Friday, April 08, 2005

An anti-Gannon person argued:
"Guckert was NOT expecting privacy."

A Gannon defender argued:
"He was sure as heck expecting his picture to remain
private--unknown--to the non-gay community."

This fundamentally misses the most significant point, and it is a point that brings clarity to 3 seperate political controversies that have arisen of late. I will take each in turn. While it is true that we can argue that the folks who Gannon intended to view his website most certainly was not the general isn't really necessary to do so. The most significant fact is that Gannon's picture does NOT consist of an identification. The anti-Gannon folks have insisted on equating a 'photograph' with 'identification' in making their excuses for Kos et al. They argue that since Gannon put his identity as a gay prostitute into the public domain where it could be theoretically accessed by anyone, this indemnifies Kos et al. for criticism of the publication of this information (indeed, they argue that Kos did not make this information public because it *already* was public). But the fact is that Gannon did NOT put his identity as a gay prostitute into the public domain. He put his photograph into the public domain. That is not an identification. Indeed, he clearly took concerted steps to hide his identity and prevent a connection being made between him and his previous life as a gay prostitute. I'd argue in the alternative that even had he put his identity out there, it still wouldn't have made Kos et al. actions morally they were still deciminating irrelevant personal information against that person's clear intent and for purely spiteful (non-relevant) reasons. But I don't have to argue that. Because Gannon most certainly did not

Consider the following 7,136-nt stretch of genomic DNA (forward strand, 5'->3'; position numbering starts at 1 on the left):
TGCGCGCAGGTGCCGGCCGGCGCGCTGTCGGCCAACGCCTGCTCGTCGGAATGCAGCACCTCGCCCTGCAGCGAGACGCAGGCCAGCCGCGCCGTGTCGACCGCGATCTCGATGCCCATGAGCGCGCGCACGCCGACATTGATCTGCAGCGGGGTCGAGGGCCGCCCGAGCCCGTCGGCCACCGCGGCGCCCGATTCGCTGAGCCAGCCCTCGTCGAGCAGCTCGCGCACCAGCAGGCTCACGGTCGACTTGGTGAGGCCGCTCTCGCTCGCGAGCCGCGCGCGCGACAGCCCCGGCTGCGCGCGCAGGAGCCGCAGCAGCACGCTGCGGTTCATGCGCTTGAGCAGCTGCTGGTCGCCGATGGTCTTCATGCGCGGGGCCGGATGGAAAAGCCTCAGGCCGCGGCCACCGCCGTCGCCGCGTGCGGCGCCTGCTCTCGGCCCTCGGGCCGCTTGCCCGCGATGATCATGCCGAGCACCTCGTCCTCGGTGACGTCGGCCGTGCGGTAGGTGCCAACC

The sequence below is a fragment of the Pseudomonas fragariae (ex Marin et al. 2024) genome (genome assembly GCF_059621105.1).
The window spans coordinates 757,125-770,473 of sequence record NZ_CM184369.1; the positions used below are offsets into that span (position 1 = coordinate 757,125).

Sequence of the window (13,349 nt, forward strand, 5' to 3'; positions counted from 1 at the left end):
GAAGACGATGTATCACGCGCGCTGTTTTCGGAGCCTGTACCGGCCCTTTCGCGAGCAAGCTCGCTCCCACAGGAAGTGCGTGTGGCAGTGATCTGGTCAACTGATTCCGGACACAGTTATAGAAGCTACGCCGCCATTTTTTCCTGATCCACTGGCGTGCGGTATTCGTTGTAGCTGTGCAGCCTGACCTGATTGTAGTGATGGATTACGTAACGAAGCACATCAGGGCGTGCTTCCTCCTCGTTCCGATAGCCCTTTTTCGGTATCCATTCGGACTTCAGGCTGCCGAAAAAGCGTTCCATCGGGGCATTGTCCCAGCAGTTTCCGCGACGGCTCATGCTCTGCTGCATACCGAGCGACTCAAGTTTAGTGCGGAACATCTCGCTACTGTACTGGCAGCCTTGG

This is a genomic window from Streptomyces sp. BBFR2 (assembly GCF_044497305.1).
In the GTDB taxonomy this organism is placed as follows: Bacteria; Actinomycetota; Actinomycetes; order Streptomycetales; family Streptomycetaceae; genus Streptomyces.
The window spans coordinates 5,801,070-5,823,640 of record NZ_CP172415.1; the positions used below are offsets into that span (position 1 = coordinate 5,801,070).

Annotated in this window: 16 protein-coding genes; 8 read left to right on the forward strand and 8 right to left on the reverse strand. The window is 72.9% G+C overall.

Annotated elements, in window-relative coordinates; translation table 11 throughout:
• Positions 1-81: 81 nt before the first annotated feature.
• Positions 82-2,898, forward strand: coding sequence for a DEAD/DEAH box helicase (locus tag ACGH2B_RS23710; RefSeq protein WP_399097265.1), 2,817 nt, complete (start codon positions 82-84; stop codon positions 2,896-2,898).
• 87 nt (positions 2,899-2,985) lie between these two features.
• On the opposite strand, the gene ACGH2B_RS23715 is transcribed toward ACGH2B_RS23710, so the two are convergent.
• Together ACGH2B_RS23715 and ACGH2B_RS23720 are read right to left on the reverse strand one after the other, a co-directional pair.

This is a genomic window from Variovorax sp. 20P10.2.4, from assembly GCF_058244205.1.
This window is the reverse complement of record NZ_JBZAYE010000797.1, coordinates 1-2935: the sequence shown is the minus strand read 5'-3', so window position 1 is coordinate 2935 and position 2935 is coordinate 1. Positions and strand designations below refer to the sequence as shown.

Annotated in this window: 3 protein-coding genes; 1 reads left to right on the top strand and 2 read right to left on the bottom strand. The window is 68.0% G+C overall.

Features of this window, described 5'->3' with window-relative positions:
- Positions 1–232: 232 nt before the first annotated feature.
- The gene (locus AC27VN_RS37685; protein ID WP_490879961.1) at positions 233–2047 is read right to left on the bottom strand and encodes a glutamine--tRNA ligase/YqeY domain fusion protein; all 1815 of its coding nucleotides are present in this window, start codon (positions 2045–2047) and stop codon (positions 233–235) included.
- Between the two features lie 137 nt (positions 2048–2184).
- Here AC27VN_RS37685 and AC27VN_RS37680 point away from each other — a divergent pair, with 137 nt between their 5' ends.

*identify* himself as a gay prostitute.

As police line-ups illustrate on a daily basis, there is simply no justification for conflating the two concepts. Gannon didn't advertise his identity. He advertised a picture. His identity was discovered through some sleuthing by Kos et al. I don't fault Kos et al. for acquiring the information that was in the public domain assuming, as Wendy tells us, they were actually looking for relevant background information on Gannon's journalistic credentials. But the information that they did find about Gannon most certainly did NOT serve that purpose. What I fault is the publishing of irrelevant and damaging information about a private citizen (information the citizen clearly did not want in the public domain) for spiteful purposes. It served no public good to deciminate this information. It's only value was salacious in nature. Hence it was wrong for them to do so and their actions were clearly worthy of criticism / aprobation.

In the same vein, I do not fault Republican staffers for acquiring information that was placed within their purview. This information was accessible to them in the same way that Gannon's true identity was accessible to Kos et al. Republicans were *supposed* to be able to access that server. They had no obligation to assume that the Dem's folders were verboten any more than Kos et al. had an obligation to assume that Gannon's domain registrations were intended to be kept secret. You simply cannot fault the Republican staffers for accessing information that they were permitted to access. The distinction between Kos et al. and the Republican staffers comes in terms of the publishing of this information to the public. I do not fault their making this information public because it servied a public purpose (highlighting shannigans by high government officials). Sure, they had a partisan incentive as well...but the public good trumps that objection. Their true motivations are unknowable. What we do know is that this information was of legitimate public interest. Just as Harkin's publication of a Republican leadership-inspired memo would have served the public interest (once again trumping the partisan interest angle)...if that had, indeed, been the facts of the case.